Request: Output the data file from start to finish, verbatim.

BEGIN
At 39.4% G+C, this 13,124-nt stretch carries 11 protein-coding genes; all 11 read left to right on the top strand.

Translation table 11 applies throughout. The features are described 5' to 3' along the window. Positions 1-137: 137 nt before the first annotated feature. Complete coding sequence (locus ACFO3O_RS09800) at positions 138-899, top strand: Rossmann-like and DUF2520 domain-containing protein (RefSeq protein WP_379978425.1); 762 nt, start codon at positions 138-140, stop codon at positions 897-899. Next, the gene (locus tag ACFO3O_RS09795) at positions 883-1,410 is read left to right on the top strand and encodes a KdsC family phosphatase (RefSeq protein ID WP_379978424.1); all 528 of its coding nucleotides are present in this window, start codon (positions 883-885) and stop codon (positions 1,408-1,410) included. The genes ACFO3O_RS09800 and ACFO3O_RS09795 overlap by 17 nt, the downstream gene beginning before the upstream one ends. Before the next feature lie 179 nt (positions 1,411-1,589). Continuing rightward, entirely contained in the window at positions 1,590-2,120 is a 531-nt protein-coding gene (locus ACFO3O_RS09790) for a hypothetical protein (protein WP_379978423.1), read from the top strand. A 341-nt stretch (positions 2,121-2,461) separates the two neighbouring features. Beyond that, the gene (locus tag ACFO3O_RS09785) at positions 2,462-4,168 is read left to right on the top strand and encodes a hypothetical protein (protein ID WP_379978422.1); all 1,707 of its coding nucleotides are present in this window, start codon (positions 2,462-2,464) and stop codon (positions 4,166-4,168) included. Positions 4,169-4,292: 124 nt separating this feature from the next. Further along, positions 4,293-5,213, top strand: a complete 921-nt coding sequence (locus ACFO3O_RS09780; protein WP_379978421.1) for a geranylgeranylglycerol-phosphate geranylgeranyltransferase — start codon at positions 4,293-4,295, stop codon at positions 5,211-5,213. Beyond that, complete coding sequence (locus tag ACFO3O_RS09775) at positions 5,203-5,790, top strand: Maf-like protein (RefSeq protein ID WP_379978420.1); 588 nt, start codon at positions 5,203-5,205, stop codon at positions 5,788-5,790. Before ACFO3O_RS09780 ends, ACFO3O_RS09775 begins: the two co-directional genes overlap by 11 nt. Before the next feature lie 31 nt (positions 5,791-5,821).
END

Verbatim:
At 39.4% G+C, this 13,124-nt stretch carries 11 protein-coding genes; all 11 read left to right on the top strand.

Translation table 11 applies throughout. The features are described 5' to 3' along the window. Positions 1-137: 137 nt before the first annotated feature. Complete coding sequence (locus ACFO3O_RS09800) at positions 138-899, top strand: Rossmann-like and DUF2520 domain-containing protein (RefSeq protein WP_379978425.1); 762 nt, start codon at positions 138-140, stop codon at positions 897-899. Next, the gene (locus tag ACFO3O_RS09795) at positions 883-1,410 is read left to right on the top strand and encodes a KdsC family phosphatase (RefSeq protein ID WP_379978424.1); all 528 of its coding nucleotides are present in this window, start codon (positions 883-885) and stop codon (positions 1,408-1,410) included. The genes ACFO3O_RS09800 and ACFO3O_RS09795 overlap by 17 nt, the downstream gene beginning before the upstream one ends. Before the next feature lie 179 nt (positions 1,411-1,589). Continuing rightward, entirely contained in the window at positions 1,590-2,120 is a 531-nt protein-coding gene (locus ACFO3O_RS09790) for a hypothetical protein (protein WP_379978423.1), read from the top strand. A 341-nt stretch (positions 2,121-2,461) separates the two neighbouring features. Beyond that, the gene (locus tag ACFO3O_RS09785) at positions 2,462-4,168 is read left to right on the top strand and encodes a hypothetical protein (protein ID WP_379978422.1); all 1,707 of its coding nucleotides are present in this window, start codon (positions 2,462-2,464) and stop codon (positions 4,166-4,168) included. Positions 4,169-4,292: 124 nt separating this feature from the next. Further along, positions 4,293-5,213, top strand: a complete 921-nt coding sequence (locus ACFO3O_RS09780; protein WP_379978421.1) for a geranylgeranylglycerol-phosphate geranylgeranyltransferase — start codon at positions 4,293-4,295, stop codon at positions 5,211-5,213. Beyond that, complete coding sequence (locus tag ACFO3O_RS09775) at positions 5,203-5,790, top strand: Maf-like protein (RefSeq protein ID WP_379978420.1); 588 nt, start codon at positions 5,203-5,205, stop codon at positions 5,788-5,790. Before ACFO3O_RS09780 ends, ACFO3O_RS09775 begins: the two co-directional genes overlap by 11 nt. Before the next feature lie 31 nt (positions 5,791-5,821).